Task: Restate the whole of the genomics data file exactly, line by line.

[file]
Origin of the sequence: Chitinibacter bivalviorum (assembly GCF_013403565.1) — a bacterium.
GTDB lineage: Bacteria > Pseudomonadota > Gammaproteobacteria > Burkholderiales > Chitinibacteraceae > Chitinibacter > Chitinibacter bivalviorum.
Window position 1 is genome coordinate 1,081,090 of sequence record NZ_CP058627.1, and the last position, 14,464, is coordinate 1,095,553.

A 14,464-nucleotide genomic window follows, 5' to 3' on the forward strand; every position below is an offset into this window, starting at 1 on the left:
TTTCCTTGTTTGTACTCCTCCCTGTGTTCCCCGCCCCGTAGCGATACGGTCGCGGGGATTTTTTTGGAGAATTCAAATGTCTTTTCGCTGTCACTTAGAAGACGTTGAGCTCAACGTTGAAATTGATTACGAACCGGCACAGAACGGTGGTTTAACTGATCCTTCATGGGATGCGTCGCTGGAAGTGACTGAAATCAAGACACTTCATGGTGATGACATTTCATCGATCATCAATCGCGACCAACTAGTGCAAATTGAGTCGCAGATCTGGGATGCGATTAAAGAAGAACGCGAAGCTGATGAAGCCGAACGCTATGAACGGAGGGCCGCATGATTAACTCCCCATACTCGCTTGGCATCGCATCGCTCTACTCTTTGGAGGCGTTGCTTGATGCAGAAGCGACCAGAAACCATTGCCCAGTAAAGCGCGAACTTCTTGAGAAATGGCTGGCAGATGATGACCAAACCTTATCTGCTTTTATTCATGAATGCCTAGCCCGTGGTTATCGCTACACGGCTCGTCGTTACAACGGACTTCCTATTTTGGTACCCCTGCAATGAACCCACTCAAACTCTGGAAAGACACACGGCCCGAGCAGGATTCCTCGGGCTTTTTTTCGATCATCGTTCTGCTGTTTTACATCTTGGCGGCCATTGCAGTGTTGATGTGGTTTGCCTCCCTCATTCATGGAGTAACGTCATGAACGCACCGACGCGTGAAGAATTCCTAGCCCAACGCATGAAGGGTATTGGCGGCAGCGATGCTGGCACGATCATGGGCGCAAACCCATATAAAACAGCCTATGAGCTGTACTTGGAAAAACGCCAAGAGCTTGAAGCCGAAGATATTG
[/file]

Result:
Origin of the sequence: Chitinibacter bivalviorum (assembly GCF_013403565.1) — a bacterium.
GTDB lineage: Bacteria > Pseudomonadota > Gammaproteobacteria > Burkholderiales > Chitinibacteraceae > Chitinibacter > Chitinibacter bivalviorum.
Window position 1 is genome coordinate 1,081,090 of sequence record NZ_CP058627.1, and the last position, 14,464, is coordinate 1,095,553.

A 14,464-nucleotide genomic window follows, 5' to 3' on the forward strand; every position below is an offset into this window, starting at 1 on the left:
TTTCCTTGTTTGTACTCCTCCCTGTGTTCCCCGCCCCGTAGCGATACGGTCGCGGGGATTTTTTTGGAGAATTCAAATGTCTTTTCGCTGTCACTTAGAAGACGTTGAGCTCAACGTTGAAATTGATTACGAACCGGCACAGAACGGTGGTTTAACTGATCCTTCATGGGATGCGTCGCTGGAAGTGACTGAAATCAAGACACTTCATGGTGATGACATTTCATCGATCATCAATCGCGACCAACTAGTGCAAATTGAGTCGCAGATCTGGGATGCGATTAAAGAAGAACGCGAAGCTGATGAAGCCGAACGCTATGAACGGAGGGCCGCATGATTAACTCCCCATACTCGCTTGGCATCGCATCGCTCTACTCTTTGGAGGCGTTGCTTGATGCAGAAGCGACCAGAAACCATTGCCCAGTAAAGCGCGAACTTCTTGAGAAATGGCTGGCAGATGATGACCAAACCTTATCTGCTTTTATTCATGAATGCCTAGCCCGTGGTTATCGCTACACGGCTCGTCGTTACAACGGACTTCCTATTTTGGTACCCCTGCAATGAACCCACTCAAACTCTGGAAAGACACACGGCCCGAGCAGGATTCCTCGGGCTTTTTTTCGATCATCGTTCTGCTGTTTTACATCTTGGCGGCCATTGCAGTGTTGATGTGGTTTGCCTCCCTCATTCATGGAGTAACGTCATGAACGCACCGACGCGTGAAGAATTCCTAGCCCAACGCATGAAGGGTATTGGCGGCAGCGATGCTGGCACGATCATGGGCGCAAACCCATATAAAACAGCCTATGAGCTGTACTTGGAAAAACGCCAAGAGCTTGAAGCCGAAGATATTG